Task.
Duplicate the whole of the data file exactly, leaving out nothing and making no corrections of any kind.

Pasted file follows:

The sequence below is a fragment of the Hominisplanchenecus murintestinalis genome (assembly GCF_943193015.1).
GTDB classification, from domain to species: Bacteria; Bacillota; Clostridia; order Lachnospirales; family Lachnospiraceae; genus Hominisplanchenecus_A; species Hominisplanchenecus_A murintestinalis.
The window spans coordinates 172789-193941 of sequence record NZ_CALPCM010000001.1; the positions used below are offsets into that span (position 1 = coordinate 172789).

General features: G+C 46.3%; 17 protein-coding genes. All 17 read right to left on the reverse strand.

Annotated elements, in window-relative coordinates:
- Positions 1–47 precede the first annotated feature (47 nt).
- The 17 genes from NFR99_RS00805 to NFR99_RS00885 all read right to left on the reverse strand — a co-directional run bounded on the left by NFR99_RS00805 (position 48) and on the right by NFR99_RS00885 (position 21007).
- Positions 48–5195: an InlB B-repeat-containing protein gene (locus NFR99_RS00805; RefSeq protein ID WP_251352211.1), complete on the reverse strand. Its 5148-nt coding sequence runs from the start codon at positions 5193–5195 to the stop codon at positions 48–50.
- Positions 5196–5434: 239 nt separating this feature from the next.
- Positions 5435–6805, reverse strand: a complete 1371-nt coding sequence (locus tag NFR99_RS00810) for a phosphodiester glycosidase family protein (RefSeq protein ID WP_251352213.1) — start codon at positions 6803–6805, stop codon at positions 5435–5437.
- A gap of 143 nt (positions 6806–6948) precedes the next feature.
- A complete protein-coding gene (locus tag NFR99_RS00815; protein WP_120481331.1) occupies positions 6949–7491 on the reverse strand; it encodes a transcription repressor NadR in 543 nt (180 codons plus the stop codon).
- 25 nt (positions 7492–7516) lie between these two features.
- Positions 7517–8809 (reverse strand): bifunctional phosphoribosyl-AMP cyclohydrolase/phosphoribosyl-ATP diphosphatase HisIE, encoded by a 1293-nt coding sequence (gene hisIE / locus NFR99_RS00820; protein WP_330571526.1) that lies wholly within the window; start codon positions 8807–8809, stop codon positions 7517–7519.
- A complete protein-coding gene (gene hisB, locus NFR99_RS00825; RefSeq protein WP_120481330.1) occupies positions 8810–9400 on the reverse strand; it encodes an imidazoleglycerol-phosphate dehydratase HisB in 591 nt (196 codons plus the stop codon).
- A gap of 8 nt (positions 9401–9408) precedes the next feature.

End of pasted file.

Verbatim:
The sequence below is a fragment of the Hominisplanchenecus murintestinalis genome (assembly GCF_943193015.1).
GTDB classification, from domain to species: Bacteria; Bacillota; Clostridia; order Lachnospirales; family Lachnospiraceae; genus Hominisplanchenecus_A; species Hominisplanchenecus_A murintestinalis.
The window spans coordinates 172789-193941 of sequence record NZ_CALPCM010000001.1; the positions used below are offsets into that span (position 1 = coordinate 172789).

General features: G+C 46.3%; 17 protein-coding genes. All 17 read right to left on the reverse strand.

Annotated elements, in window-relative coordinates:
- Positions 1–47 precede the first annotated feature (47 nt).
- The 17 genes from NFR99_RS00805 to NFR99_RS00885 all read right to left on the reverse strand — a co-directional run bounded on the left by NFR99_RS00805 (position 48) and on the right by NFR99_RS00885 (position 21007).
- Positions 48–5195: an InlB B-repeat-containing protein gene (locus NFR99_RS00805; RefSeq protein ID WP_251352211.1), complete on the reverse strand. Its 5148-nt coding sequence runs from the start codon at positions 5193–5195 to the stop codon at positions 48–50.
- Positions 5196–5434: 239 nt separating this feature from the next.
- Positions 5435–6805, reverse strand: a complete 1371-nt coding sequence (locus tag NFR99_RS00810) for a phosphodiester glycosidase family protein (RefSeq protein ID WP_251352213.1) — start codon at positions 6803–6805, stop codon at positions 5435–5437.
- A gap of 143 nt (positions 6806–6948) precedes the next feature.
- A complete protein-coding gene (locus tag NFR99_RS00815; protein WP_120481331.1) occupies positions 6949–7491 on the reverse strand; it encodes a transcription repressor NadR in 543 nt (180 codons plus the stop codon).
- 25 nt (positions 7492–7516) lie between these two features.
- Positions 7517–8809 (reverse strand): bifunctional phosphoribosyl-AMP cyclohydrolase/phosphoribosyl-ATP diphosphatase HisIE, encoded by a 1293-nt coding sequence (gene hisIE / locus NFR99_RS00820; protein WP_330571526.1) that lies wholly within the window; start codon positions 8807–8809, stop codon positions 7517–7519.
- A complete protein-coding gene (gene hisB, locus NFR99_RS00825; RefSeq protein WP_120481330.1) occupies positions 8810–9400 on the reverse strand; it encodes an imidazoleglycerol-phosphate dehydratase HisB in 591 nt (196 codons plus the stop codon).
- A gap of 8 nt (positions 9401–9408) precedes the next feature.